WIC Recipients in the Retail Environment: A Qualitative Study Assessing Customer Experience and Satisfaction
By Chauvenet C, De Marco M, Barnes C, Ammerman A
Background: The Special Supplemental Nutrition Program for Women, Infants, and Children (WIC) program is an important intervention for prevention and treatment of obesity and food insecurity, but participation has dropped among eligible populations from 2009 to 2015. Program satisfaction is integral to participant retention, and the retail experience is a vital component of program satisfaction.
Objective: This article applies behavioral economics principles to explore the retail experience of WIC participants and ways in which it may be improved.
Design: The authors designed and conducted semistructured interviews and focus groups with WIC participants.
Participants/setting: A convenience sample of WIC participants aged 18 years and older were recruited through WIC clinics in Texas, North Carolina, Oregon, and Illinois (n=55, 27 participants from four focus groups and 28 individual interviews).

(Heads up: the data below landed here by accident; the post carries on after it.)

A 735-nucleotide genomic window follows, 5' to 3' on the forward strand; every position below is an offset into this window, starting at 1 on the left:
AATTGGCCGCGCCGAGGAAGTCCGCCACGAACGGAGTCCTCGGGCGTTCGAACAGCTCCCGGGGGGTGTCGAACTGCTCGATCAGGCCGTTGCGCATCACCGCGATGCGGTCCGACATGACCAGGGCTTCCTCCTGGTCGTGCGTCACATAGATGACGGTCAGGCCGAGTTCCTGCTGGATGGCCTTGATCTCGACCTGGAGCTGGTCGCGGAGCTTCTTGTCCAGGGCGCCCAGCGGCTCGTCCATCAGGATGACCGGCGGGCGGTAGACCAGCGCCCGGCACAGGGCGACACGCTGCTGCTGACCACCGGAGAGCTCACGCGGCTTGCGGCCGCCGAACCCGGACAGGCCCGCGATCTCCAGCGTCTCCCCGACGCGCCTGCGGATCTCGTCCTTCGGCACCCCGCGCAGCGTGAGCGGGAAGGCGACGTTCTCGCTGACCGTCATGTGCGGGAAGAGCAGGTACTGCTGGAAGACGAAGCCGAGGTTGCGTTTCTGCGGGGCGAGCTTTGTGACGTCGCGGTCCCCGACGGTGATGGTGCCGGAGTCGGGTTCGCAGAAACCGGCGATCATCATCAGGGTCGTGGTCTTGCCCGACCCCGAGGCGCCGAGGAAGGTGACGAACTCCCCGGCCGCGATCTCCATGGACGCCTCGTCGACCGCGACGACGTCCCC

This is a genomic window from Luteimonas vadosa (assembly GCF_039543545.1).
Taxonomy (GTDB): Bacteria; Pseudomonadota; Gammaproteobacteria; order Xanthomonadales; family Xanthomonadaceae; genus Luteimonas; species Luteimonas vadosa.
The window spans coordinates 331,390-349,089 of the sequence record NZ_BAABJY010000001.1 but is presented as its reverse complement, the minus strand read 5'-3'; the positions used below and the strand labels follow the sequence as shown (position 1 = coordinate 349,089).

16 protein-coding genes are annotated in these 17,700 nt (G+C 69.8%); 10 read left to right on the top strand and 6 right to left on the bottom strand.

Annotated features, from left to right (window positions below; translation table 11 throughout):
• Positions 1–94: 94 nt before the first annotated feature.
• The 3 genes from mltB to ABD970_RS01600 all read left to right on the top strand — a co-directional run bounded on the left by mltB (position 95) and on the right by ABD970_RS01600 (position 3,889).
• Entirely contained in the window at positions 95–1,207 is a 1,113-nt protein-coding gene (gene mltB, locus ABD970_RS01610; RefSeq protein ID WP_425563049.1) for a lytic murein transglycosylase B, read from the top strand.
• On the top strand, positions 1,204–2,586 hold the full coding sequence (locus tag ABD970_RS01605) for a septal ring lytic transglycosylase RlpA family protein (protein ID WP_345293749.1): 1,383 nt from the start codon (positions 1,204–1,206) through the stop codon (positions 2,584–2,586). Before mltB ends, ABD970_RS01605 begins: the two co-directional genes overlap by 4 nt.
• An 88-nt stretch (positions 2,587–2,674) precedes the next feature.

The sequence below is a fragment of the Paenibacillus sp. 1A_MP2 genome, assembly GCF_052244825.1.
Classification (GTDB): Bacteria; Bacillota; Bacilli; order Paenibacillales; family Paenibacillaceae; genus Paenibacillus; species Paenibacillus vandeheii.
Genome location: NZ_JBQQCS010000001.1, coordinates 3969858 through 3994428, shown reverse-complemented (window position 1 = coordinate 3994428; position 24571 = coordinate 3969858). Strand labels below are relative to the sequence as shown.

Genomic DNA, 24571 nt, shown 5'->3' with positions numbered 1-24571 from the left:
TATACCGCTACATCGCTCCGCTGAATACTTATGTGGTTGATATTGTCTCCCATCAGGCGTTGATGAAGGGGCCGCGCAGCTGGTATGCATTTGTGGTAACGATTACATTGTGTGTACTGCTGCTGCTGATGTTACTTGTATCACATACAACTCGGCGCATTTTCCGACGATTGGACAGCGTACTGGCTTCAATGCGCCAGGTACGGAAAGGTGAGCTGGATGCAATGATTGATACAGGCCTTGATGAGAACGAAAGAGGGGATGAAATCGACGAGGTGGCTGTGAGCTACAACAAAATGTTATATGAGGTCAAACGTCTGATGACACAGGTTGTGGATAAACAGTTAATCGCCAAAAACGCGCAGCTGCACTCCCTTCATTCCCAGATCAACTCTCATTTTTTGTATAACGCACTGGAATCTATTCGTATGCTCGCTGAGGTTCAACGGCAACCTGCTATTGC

Statistical Analysis Conducted: Responses were analyzed qualitatively using principles of content analysis.
Results: Challenges in identifying WIC-allowable items throughout the store as well as perceived stigmatization during the checkout process were the chief complaints. Study participants described a learning curve in successful use of WIC in retail environments over time. Study participants also reported acceptance of restrictions, such as a requirement to purchase the least expensive brand.
February 7, 2019
Chauvenet C, De Marco M, Barnes C, Ammerman A (2017) WIC Recipients in the Retail Environment: A Qualitative Study Assessing Customer Experience and Satisfaction. Journal of the Academy of Nutrition and Dietetics. Available online: https://doi.org/10.1016/j.jand.2018.09.003